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TRANSIT SYSTEM NEWS
Ten percent more people used Centro buses to get to the New York State Fair this year than last year, according to the bus authority's spokesman Steve Koegel. During the fair, Centro provided 212,122 rides from various Park-N-Ride stops throughout Onondaga, Cayuga & Oswego counties to the fair's main gate in Geddes. That's up 10.5 percent over last year. The fair rides boosted Centro's overall ridership from Aug. 21 to Sept. 1 to 900,000 -- or about 8 percent of the bus authority's yearly ridership.
TCAT is seeking community feedback in a series of public sessions to create its first ever Title VI Service Standards and Policy Plan - a big picture document that will guide TCAT in its service planning decisions in the future. To fully engage the public, TCAT Service Analyst Matt Yarrow and TCAT Service Development Manager Doug Swarts came up with an entertaining, interactive computer exercise to gather feedback on what times and frequency TCAT's bus service should be. Groups will be divided into four to five people, given instructions and a laptop; essentially they will become planners making the tough decisions on providing the best possible service without exceeding the budget.One of the perks of working at RTS is the opportunity to have a bus named for your child or grandchild. Before each new bus is rolled out to serve the public, a child’s name is painted on the outside and remains there for the life of the bus. RTS holds a drawing to choose children’s names and then dedicates the buses at a brief ceremony. Ceremonies on Sept. 13 will be part of the launching of 83 new buses for RTS and regional subsidiaries in Monroe, Genesee, Livingston, Wayne and Wyoming counties.
The first class of the New York Public Transit Leadership Institute will begin their training next week at the New York Public Transit SOLUTIONS Fall Conference & Expo. Congratulations to Omar Alvarado of NICE Bus, Larry Kaminski of the Allegany/Western Steuben Rural Health Network, Joe Landy of CDTA, James Morrell of NFTA, Richard Nasso of CDTA and James Ramos of RTS.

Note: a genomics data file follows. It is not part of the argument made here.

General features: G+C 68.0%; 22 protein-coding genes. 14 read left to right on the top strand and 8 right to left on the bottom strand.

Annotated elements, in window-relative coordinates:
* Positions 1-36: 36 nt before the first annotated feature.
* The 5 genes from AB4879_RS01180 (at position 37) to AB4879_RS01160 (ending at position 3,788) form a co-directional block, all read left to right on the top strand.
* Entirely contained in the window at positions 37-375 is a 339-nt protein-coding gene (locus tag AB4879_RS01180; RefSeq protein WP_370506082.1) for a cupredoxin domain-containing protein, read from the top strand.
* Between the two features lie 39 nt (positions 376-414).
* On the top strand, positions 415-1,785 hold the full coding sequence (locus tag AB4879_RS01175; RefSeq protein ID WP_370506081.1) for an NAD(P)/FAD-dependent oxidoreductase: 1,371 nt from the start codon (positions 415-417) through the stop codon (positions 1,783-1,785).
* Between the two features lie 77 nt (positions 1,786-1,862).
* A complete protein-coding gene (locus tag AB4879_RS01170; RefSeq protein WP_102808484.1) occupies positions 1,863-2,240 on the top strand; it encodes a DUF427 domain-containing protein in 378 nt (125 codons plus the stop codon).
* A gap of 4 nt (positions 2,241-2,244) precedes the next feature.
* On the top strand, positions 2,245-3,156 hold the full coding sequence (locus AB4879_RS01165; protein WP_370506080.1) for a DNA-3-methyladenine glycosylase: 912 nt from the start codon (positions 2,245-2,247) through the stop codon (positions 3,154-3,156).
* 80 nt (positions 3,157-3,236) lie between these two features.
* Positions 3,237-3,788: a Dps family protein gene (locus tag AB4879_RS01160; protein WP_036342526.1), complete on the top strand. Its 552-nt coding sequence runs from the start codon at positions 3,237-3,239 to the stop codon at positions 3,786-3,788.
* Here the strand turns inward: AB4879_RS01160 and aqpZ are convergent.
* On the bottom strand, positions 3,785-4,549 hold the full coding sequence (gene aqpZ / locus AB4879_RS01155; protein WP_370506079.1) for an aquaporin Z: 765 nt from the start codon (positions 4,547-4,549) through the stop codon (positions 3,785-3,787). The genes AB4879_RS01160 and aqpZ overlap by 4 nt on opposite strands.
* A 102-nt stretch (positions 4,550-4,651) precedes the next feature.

The Federal Highway Administration (FHWA) said it is loosening the restrictions on federal grants provided to states to help fund new transportation projects. Since the 1990s, the FHWA has required states to conduct a cost-benefit analysis known as value engineering on any highway improvement project that costs more than $25 million or any bridge project that
costs more than $20 million. The FHWA said value engineering saves the government an average of at least $1 billion each year.
OTHER NEWS OF INTEREST
Seattle - A new smartphone app helps blind people navigate public transit in the Seattle area. The app, called StopInfo, is integrated into a popular existing app called OneBusAway that gives real time information on the location of city buses. StopInfo adds details that help blind riders find the bus stop. StopInfo is freely available and runs on iOS (iPhone), Android, and Windows Phone platforms, and also via
SMS, interactive voice response, and the Web. It's been widely used, according to Caitlin Bonnar, one of the app's creators.
Washington, DC - The American Public Transportation Association released a report documenting Millennials and their mobility needs. The report shows the decline in driving among Millennials and helps shed some light on the implications of this trend for public transportation in the United States. According to the report, Millennials are
multimodal which means they choose the best transportation mode based on the trip they are planning to take. The report highlights public transportation modes in five cities most populated with Millennials. In these cities, most Millennials rely on public transportation because of its convenience and environmental factor, the ability to digitally socialize, and the cost.
San Antonio - VIA Metropolitan Transit’s board of directors has approved spending $92 million in Texas Department of Transportation funds on a laundry list of items — none of which include the development of a rail system. “We appreciate TxDOT’s forward-looking support, providing funds that make it possible to improve service for the entire community,” says VIA President and CEO Jeffrey Arndt. “This makes public transportation more attractive for the people who ride VIA today and more attractive for future riders.”
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